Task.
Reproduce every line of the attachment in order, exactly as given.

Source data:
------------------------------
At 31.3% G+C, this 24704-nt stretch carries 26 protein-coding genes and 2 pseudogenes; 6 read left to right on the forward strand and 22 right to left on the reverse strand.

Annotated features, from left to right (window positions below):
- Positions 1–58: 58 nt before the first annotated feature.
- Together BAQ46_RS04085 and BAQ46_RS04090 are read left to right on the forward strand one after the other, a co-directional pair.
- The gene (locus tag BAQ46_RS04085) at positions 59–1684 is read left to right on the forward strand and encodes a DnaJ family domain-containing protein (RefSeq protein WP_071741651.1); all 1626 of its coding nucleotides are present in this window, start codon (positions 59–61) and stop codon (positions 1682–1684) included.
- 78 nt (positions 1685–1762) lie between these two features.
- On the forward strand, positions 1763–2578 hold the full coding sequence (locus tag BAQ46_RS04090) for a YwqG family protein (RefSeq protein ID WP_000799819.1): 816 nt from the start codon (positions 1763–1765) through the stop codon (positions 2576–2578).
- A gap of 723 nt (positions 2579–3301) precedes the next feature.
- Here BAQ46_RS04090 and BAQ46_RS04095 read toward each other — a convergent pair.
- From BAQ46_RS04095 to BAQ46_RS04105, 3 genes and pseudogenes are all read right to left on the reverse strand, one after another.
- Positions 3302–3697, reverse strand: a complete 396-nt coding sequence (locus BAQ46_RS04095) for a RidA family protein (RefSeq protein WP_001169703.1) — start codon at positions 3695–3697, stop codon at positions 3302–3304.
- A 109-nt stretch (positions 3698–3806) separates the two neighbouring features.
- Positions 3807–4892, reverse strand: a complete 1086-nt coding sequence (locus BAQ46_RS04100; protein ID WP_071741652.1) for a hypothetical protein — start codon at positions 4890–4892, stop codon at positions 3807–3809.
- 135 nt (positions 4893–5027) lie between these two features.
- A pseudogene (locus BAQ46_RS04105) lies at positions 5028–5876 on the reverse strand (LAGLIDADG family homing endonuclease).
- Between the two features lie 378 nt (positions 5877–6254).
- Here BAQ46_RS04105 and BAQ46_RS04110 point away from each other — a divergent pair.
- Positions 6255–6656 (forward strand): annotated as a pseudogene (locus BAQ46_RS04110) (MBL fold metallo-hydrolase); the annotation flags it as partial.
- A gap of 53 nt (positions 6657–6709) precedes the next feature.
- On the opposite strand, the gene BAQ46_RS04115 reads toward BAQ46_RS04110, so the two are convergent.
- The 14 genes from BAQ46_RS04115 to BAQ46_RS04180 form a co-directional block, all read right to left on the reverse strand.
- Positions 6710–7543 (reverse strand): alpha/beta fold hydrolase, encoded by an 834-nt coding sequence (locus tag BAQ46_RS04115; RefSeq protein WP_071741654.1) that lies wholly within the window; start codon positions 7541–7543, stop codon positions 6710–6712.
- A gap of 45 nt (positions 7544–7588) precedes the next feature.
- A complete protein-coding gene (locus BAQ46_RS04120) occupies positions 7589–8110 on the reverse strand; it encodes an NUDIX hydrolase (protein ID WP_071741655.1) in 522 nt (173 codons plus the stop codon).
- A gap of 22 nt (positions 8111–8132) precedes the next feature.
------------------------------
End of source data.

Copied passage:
At 31.3% G+C, this 24704-nt stretch carries 26 protein-coding genes and 2 pseudogenes; 6 read left to right on the forward strand and 22 right to left on the reverse strand.

Annotated features, from left to right (window positions below):
- Positions 1–58: 58 nt before the first annotated feature.
- Together BAQ46_RS04085 and BAQ46_RS04090 are read left to right on the forward strand one after the other, a co-directional pair.
- The gene (locus tag BAQ46_RS04085) at positions 59–1684 is read left to right on the forward strand and encodes a DnaJ family domain-containing protein (RefSeq protein WP_071741651.1); all 1626 of its coding nucleotides are present in this window, start codon (positions 59–61) and stop codon (positions 1682–1684) included.
- 78 nt (positions 1685–1762) lie between these two features.
- On the forward strand, positions 1763–2578 hold the full coding sequence (locus tag BAQ46_RS04090) for a YwqG family protein (RefSeq protein ID WP_000799819.1): 816 nt from the start codon (positions 1763–1765) through the stop codon (positions 2576–2578).
- A gap of 723 nt (positions 2579–3301) precedes the next feature.
- Here BAQ46_RS04090 and BAQ46_RS04095 read toward each other — a convergent pair.
- From BAQ46_RS04095 to BAQ46_RS04105, 3 genes and pseudogenes are all read right to left on the reverse strand, one after another.
- Positions 3302–3697, reverse strand: a complete 396-nt coding sequence (locus BAQ46_RS04095) for a RidA family protein (RefSeq protein WP_001169703.1) — start codon at positions 3695–3697, stop codon at positions 3302–3304.
- A 109-nt stretch (positions 3698–3806) separates the two neighbouring features.
- Positions 3807–4892, reverse strand: a complete 1086-nt coding sequence (locus BAQ46_RS04100; protein ID WP_071741652.1) for a hypothetical protein — start codon at positions 4890–4892, stop codon at positions 3807–3809.
- 135 nt (positions 4893–5027) lie between these two features.
- A pseudogene (locus BAQ46_RS04105) lies at positions 5028–5876 on the reverse strand (LAGLIDADG family homing endonuclease).
- Between the two features lie 378 nt (positions 5877–6254).
- Here BAQ46_RS04105 and BAQ46_RS04110 point away from each other — a divergent pair.
- Positions 6255–6656 (forward strand): annotated as a pseudogene (locus BAQ46_RS04110) (MBL fold metallo-hydrolase); the annotation flags it as partial.
- A gap of 53 nt (positions 6657–6709) precedes the next feature.
- On the opposite strand, the gene BAQ46_RS04115 reads toward BAQ46_RS04110, so the two are convergent.
- The 14 genes from BAQ46_RS04115 to BAQ46_RS04180 form a co-directional block, all read right to left on the reverse strand.
- Positions 6710–7543 (reverse strand): alpha/beta fold hydrolase, encoded by an 834-nt coding sequence (locus tag BAQ46_RS04115; RefSeq protein WP_071741654.1) that lies wholly within the window; start codon positions 7541–7543, stop codon positions 6710–6712.
- A gap of 45 nt (positions 7544–7588) precedes the next feature.
- A complete protein-coding gene (locus BAQ46_RS04120) occupies positions 7589–8110 on the reverse strand; it encodes an NUDIX hydrolase (protein ID WP_071741655.1) in 522 nt (173 codons plus the stop codon).
- A gap of 22 nt (positions 8111–8132) precedes the next feature.